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China’s Economy Returned to Growth Last Quarter as Virus Eased

imageCommodities17 hours ago (Jul 15, 2020 10:18PM ET)

(C) Reuters. China’s Economy Returned to Growth Last Quarter as Virus Eased

(Bloomberg) — The Chinese economy returned to growth in the second quarter, marking an important milestone in the global struggle to recover from the coronavirus pandemic.

Gross domestic product expanded 3.2% in the three months to June from a year ago, reversing a 6.8% decline in the first quarter and beating the median forecast of 2.4%. In the first half however, output is still down 1.6% on the same period in 2019.

Having shut its economy in the first quarter to arrest the virus spread and managed so far to largely defeat subsequent outbreaks, China is claiming global leadership in dealing with the deadly disease. Yet a conservative stimulus approach has produced only a modest economic recovery, and one that remains highly vulnerable to setbacks in external demand as shutdowns continue to hamper global activity.

Further details in Thursday’s data release:

  • Industrial output rose 4.8% from a year earlier, matching the median estimate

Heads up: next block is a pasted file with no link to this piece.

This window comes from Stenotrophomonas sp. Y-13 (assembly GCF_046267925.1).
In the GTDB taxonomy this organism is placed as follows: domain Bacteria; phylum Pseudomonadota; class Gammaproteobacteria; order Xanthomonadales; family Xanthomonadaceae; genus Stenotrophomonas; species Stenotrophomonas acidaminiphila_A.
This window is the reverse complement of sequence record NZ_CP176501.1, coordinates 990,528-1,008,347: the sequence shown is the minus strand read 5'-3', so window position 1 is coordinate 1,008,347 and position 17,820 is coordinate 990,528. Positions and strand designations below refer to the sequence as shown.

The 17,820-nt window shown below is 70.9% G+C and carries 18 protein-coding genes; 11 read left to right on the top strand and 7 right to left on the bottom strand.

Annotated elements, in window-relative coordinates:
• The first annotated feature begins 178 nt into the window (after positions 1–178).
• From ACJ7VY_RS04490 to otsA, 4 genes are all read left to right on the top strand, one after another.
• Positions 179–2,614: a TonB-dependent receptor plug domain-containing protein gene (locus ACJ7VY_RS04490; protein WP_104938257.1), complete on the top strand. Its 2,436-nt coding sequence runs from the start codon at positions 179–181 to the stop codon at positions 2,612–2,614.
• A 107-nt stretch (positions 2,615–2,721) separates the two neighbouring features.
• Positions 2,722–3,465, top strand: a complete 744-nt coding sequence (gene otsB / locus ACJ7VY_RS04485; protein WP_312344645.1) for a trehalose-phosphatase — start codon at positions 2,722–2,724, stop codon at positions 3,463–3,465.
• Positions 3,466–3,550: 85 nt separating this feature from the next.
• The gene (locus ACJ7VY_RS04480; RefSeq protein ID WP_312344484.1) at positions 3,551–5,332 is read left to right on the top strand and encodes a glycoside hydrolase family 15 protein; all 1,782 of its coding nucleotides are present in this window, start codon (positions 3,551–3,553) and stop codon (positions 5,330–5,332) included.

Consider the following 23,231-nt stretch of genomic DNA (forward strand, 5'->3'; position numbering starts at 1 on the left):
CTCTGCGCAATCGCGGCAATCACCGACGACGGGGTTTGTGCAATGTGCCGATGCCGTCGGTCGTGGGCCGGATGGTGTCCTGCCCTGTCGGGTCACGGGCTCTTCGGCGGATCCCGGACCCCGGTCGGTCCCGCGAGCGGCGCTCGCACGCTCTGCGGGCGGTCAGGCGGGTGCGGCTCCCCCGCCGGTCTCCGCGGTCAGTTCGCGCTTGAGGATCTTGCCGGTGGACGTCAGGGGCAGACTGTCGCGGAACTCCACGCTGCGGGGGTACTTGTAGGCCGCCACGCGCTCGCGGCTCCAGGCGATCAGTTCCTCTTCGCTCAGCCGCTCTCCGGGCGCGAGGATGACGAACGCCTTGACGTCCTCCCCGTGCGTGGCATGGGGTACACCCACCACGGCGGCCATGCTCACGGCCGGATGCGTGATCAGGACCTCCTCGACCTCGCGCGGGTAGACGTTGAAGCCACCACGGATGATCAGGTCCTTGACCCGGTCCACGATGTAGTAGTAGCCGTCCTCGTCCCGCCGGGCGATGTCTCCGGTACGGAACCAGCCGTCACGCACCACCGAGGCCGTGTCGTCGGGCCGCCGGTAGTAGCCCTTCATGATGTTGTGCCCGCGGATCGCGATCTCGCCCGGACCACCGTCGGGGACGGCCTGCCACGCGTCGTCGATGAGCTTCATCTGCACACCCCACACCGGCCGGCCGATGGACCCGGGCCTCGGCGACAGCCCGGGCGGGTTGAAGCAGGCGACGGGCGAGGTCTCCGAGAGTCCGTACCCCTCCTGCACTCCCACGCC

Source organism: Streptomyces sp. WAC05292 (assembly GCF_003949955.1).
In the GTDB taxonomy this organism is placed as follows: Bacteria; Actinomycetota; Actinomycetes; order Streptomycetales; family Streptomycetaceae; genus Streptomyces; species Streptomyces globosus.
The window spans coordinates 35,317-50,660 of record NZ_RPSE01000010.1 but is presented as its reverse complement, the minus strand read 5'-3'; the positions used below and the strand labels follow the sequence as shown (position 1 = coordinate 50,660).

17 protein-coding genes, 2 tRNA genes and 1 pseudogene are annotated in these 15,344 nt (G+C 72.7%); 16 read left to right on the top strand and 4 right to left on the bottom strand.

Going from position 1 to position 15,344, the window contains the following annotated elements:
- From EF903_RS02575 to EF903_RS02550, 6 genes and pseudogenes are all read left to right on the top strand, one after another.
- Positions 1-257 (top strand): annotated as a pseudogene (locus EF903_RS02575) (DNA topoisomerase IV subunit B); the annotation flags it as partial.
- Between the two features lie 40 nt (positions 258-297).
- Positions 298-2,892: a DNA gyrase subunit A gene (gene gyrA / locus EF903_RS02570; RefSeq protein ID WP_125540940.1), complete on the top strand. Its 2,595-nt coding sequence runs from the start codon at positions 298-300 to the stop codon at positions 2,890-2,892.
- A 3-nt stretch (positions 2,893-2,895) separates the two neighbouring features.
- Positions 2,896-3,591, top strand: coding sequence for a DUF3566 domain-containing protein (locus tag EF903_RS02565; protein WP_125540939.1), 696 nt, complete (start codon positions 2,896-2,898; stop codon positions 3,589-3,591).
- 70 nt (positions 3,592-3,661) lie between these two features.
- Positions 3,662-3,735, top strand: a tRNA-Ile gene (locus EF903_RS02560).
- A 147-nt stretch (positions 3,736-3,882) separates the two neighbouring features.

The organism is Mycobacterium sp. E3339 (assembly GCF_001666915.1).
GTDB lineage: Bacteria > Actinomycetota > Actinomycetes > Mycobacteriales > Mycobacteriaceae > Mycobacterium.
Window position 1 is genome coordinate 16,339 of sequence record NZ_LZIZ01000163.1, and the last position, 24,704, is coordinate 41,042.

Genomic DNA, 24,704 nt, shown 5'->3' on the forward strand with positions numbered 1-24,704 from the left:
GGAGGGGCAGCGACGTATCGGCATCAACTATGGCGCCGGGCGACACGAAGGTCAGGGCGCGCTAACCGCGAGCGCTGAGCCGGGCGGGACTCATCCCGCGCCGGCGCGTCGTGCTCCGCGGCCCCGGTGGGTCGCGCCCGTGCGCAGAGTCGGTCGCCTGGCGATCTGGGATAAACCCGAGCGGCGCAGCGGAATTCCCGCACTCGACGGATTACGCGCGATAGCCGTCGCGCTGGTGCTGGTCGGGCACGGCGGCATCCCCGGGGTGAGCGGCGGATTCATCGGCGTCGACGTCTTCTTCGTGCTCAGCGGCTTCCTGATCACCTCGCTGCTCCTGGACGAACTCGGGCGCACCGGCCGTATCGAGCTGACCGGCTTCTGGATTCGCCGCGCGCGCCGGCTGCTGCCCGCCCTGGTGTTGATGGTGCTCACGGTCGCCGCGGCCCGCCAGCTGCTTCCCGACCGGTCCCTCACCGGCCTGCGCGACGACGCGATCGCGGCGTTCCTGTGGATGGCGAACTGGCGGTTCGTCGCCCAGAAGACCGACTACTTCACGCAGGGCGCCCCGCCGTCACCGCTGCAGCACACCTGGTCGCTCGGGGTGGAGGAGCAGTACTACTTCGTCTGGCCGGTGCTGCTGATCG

• Retail sales shrank 1.8%, weaker than a projected 0.5% increase
  • Fixed-asset investment shrank 3.1% in the first half of the year, versus a forecast drop of 3.3%
  • The surveyed urban jobless rate fell to 5.7%

“China’s economy staged a sharp, but also highly uneven recovery in the second quarter,” economists at Macquarie Bank Ltd. led by Larry Hu wrote in a note before the data. “Given such a low base in 1Q, a V-shaped recovery is widely expected, but the slope is still a positive surprise.”

Today’s data showed the recovery is still largely industry-driven, while consumer sentiment remains weaker than expected. A raft of measures have been rolled out since the pandemic to shore up the economy, including tax and fee cuts, cheaper loans, and increased fiscal spending. Stimulus has still fallen far short of the policies offered in developed economies, out of concern for debt buildup and financial stability.

A major headwind to the recovery is the level of unemployment created by the collapse in manufacturing in the first quarter. The surveyed unemployment rate doesn’t capture the full impact, and tens of millions may still be out of work due to the pandemic.

Policy makers are also signaling that monetary and fiscal policy won’t become much more supportive, as long as credit growth continues its upward trend.

“The recovery is likely to slow down considerably from here,” economists at Commerzbank AG (OTC:CRZBY) led by Zhou Hao wrote in a note before the data. “This is because the marked deterioration in the labor market is putting the brakes on private consumption, and the high level of corporate debt is holding back investment.”

(C)2020 Bloomberg L.P.

China’s Economy Returned to Growth Last Quarter as Virus Eased

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